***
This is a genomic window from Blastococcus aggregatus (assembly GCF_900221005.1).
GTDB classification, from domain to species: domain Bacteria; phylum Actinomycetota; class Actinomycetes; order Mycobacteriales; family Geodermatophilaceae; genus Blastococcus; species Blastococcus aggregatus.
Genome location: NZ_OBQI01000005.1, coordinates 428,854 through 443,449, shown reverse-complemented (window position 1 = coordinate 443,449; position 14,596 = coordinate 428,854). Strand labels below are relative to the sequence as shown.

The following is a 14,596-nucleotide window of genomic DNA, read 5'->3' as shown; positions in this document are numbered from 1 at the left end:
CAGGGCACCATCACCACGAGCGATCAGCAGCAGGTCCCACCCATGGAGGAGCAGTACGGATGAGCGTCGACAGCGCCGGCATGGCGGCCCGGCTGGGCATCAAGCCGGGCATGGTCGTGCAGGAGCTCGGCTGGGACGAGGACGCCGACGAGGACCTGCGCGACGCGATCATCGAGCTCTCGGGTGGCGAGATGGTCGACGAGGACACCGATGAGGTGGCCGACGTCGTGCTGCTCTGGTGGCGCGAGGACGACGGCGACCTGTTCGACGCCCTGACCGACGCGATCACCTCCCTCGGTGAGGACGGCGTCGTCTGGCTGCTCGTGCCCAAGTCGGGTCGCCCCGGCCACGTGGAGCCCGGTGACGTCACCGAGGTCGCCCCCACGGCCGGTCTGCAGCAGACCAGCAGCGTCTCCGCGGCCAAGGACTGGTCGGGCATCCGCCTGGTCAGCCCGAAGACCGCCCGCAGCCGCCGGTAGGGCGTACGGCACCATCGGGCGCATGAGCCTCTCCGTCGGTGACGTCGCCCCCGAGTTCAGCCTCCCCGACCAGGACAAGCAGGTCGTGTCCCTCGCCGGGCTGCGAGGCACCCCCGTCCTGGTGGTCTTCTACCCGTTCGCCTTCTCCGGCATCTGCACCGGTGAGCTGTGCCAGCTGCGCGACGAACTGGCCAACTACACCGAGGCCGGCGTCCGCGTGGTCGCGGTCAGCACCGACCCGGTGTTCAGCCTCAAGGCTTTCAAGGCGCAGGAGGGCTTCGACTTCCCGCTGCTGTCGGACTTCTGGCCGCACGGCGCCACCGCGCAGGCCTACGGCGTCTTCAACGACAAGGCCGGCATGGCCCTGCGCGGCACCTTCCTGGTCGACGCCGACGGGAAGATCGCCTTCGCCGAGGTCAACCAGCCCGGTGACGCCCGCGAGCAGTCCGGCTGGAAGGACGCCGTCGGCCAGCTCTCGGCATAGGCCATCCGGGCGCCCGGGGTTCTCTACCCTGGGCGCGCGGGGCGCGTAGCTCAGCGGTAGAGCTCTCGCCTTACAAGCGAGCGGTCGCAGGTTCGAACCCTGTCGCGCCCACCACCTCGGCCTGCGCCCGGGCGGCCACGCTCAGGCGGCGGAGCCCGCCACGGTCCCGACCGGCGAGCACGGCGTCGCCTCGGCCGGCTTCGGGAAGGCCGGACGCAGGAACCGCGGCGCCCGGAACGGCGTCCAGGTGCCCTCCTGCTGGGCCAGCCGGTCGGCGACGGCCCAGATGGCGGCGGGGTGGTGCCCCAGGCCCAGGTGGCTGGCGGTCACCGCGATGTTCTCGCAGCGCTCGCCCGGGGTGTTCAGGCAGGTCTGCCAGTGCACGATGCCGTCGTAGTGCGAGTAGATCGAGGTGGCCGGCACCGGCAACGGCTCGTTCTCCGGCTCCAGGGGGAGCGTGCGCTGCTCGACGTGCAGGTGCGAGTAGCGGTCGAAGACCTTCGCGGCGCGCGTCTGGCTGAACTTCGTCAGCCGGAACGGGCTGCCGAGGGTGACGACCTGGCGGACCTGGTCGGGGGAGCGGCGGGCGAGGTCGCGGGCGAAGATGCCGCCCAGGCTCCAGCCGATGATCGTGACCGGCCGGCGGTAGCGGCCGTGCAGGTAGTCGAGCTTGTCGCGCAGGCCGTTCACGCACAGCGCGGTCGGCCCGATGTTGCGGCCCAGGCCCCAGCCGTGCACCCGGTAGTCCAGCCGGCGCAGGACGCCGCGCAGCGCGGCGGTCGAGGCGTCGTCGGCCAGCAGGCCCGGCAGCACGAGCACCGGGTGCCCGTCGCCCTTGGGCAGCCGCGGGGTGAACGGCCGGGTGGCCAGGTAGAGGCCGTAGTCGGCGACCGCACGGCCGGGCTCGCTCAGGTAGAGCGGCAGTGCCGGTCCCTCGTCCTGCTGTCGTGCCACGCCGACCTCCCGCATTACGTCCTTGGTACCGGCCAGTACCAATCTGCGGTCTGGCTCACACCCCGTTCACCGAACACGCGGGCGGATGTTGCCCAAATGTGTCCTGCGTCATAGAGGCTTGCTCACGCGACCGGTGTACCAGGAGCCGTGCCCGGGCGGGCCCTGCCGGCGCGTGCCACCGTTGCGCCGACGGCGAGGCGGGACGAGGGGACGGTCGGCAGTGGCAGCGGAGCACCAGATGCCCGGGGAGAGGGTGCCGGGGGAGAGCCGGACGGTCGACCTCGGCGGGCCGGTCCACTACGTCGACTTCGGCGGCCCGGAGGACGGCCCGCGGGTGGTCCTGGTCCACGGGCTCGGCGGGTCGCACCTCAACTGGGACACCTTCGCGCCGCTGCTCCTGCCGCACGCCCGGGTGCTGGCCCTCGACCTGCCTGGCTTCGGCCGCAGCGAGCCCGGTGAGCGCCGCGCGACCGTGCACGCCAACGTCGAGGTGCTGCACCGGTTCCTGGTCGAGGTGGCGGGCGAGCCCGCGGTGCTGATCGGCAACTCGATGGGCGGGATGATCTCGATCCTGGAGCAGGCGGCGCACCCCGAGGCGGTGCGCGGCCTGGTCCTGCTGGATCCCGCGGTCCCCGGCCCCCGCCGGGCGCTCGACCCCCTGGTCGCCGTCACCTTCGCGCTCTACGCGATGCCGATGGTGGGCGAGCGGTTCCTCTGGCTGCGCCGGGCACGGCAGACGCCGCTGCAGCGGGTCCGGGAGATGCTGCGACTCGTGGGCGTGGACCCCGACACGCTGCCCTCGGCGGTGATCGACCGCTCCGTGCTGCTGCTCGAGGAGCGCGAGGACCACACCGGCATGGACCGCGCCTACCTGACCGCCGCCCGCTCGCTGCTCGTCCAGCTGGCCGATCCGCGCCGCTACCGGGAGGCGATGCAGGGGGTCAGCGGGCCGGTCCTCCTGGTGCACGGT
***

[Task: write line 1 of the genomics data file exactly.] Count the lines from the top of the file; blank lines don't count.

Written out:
This is a genomic window from Blastococcus aggregatus (assembly GCF_900221005.1).